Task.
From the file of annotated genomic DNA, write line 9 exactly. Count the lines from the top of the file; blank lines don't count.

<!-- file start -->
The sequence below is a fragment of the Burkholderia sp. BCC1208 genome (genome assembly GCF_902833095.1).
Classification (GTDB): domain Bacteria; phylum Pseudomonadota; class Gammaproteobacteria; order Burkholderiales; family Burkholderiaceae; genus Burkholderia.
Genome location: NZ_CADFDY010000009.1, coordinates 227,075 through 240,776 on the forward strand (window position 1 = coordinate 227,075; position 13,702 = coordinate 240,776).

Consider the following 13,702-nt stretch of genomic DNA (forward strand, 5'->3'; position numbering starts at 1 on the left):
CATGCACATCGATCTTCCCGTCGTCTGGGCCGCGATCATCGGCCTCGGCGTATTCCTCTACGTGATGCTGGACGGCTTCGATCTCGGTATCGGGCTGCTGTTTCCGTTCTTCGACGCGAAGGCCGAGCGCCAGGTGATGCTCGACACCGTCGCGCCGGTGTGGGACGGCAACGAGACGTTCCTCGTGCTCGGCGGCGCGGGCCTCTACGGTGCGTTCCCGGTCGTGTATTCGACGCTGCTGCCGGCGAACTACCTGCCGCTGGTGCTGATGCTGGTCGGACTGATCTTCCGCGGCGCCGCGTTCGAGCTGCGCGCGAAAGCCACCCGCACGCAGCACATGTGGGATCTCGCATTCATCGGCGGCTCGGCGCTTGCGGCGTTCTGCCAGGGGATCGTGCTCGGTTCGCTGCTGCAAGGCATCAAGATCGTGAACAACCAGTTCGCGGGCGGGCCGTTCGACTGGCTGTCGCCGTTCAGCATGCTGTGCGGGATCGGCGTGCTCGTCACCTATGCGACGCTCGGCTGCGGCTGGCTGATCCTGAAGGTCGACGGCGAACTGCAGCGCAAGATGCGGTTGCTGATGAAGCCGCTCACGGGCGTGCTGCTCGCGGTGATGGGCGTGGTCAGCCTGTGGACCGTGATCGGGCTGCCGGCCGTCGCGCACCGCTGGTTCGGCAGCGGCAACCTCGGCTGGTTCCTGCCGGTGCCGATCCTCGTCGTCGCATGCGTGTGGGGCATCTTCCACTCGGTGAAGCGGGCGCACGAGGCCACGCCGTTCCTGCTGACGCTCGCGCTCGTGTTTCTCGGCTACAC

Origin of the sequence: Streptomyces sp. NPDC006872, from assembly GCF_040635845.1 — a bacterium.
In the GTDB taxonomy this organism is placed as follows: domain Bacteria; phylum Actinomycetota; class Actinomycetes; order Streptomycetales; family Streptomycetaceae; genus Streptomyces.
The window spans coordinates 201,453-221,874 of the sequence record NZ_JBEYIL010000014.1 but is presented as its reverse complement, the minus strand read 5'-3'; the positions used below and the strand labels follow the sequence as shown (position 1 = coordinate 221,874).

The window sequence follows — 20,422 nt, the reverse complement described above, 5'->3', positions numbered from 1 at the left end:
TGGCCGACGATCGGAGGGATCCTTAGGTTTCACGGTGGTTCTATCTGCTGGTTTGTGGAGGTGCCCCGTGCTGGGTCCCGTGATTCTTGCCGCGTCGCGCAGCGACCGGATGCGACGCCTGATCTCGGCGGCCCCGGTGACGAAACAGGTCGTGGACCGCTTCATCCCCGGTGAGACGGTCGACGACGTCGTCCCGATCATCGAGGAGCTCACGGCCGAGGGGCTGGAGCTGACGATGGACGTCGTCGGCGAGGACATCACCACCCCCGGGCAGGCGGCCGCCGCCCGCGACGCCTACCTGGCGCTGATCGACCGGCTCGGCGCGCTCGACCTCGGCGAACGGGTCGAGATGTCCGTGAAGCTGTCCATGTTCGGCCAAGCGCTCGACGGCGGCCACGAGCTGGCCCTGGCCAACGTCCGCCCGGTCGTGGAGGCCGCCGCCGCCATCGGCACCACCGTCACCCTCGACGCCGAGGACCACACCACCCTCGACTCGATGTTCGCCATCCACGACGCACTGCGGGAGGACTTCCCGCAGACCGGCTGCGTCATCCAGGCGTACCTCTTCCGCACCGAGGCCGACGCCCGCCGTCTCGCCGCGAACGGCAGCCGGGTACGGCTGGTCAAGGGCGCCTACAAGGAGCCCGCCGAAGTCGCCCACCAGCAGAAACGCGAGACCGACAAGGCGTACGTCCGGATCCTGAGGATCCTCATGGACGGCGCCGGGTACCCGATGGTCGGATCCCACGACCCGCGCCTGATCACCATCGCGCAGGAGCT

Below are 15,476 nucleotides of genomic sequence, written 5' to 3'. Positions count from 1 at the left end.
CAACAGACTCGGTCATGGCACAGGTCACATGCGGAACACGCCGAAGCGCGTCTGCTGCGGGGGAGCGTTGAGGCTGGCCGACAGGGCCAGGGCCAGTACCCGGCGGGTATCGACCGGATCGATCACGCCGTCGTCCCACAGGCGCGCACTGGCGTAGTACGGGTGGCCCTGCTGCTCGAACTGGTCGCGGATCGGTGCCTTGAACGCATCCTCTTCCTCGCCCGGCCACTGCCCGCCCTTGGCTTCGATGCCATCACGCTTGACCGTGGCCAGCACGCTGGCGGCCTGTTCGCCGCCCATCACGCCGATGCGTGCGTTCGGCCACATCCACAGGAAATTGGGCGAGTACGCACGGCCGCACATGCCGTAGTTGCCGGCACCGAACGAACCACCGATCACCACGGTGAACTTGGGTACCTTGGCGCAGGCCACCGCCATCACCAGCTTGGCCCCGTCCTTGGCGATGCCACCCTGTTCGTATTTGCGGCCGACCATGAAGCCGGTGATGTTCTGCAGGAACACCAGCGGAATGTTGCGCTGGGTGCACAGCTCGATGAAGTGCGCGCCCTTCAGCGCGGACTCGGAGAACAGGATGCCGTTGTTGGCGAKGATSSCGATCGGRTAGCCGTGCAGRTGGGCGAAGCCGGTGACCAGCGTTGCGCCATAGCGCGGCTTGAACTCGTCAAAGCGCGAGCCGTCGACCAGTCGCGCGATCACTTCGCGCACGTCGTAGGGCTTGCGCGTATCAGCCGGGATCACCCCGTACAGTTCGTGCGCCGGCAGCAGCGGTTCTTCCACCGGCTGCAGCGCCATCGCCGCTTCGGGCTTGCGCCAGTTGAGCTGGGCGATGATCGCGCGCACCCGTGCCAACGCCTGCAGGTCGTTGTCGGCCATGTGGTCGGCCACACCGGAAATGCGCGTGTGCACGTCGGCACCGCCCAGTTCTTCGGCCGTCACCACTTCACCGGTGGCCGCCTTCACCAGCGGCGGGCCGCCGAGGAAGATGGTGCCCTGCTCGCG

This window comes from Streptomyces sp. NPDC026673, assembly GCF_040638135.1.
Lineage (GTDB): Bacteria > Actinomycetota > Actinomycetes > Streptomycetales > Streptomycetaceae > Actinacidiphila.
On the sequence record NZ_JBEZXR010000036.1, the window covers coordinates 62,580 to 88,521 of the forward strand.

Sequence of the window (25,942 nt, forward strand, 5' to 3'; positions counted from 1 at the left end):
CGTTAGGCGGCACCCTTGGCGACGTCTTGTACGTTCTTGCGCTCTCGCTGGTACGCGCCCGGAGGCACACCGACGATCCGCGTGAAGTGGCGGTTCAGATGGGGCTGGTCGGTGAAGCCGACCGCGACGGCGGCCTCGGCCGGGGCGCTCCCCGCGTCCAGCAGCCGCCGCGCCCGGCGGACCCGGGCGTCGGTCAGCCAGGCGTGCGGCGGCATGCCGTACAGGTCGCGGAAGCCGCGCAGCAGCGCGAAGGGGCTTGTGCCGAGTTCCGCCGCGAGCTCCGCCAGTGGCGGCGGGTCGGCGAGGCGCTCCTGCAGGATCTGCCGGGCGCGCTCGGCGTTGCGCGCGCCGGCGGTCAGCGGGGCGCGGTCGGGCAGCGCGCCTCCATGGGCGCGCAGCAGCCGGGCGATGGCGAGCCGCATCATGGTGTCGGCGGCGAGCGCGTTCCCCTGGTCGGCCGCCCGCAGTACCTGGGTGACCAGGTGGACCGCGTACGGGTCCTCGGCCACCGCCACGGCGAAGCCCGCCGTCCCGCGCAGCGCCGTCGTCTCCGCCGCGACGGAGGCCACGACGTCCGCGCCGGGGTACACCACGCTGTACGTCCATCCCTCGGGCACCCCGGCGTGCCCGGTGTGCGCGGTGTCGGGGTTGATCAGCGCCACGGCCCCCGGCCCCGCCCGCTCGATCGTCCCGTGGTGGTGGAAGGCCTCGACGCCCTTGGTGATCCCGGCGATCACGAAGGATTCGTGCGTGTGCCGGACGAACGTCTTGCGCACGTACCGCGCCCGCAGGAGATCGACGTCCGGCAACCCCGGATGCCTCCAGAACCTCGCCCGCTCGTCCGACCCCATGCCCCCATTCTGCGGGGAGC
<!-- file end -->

The window sequence follows — 20,422 nt, the reverse complement described above, 5'->3', positions numbered from 1 at the left end: